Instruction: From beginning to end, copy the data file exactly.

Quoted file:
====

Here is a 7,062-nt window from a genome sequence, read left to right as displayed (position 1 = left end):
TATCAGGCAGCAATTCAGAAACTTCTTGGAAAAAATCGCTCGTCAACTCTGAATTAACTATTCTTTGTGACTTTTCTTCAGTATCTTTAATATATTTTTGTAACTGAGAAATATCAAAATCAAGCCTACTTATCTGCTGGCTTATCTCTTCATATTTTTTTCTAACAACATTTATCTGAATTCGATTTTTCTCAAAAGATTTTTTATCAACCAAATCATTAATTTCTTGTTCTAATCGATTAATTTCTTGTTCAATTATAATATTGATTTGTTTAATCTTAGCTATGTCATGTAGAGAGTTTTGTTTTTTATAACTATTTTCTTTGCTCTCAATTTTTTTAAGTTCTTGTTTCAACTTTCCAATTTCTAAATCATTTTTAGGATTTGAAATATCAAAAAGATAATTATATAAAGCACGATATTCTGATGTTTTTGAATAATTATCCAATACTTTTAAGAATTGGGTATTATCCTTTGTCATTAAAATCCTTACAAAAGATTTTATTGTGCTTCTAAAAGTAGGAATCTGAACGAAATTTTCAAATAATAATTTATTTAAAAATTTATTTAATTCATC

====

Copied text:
Here is a 7,062-nt window from a genome sequence, read left to right as displayed (position 1 = left end):
TATCAGGCAGCAATTCAGAAACTTCTTGGAAAAAATCGCTCGTCAACTCTGAATTAACTATTCTTTGTGACTTTTCTTCAGTATCTTTAATATATTTTTGTAACTGAGAAATATCAAAATCAAGCCTACTTATCTGCTGGCTTATCTCTTCATATTTTTTTCTAACAACATTTATCTGAATTCGATTTTTCTCAAAAGATTTTTTATCAACCAAATCATTAATTTCTTGTTCTAATCGATTAATTTCTTGTTCAATTATAATATTGATTTGTTTAATCTTAGCTATGTCATGTAGAGAGTTTTGTTTTTTATAACTATTTTCTTTGCTCTCAATTTTTTTAAGTTCTTGTTTCAACTTTCCAATTTCTAAATCATTTTTAGGATTTGAAATATCAAAAAGATAATTATATAAAGCACGATATTCTGATGTTTTTGAATAATTATCCAATACTTTTAAGAATTGGGTATTATCCTTTGTCATTAAAATCCTTACAAAAGATTTTATTGTGCTTCTAAAAGTAGGAATCTGAACGAAATTTTCAAATAATAATTTATTTAAAAATTTATTTAATTCATC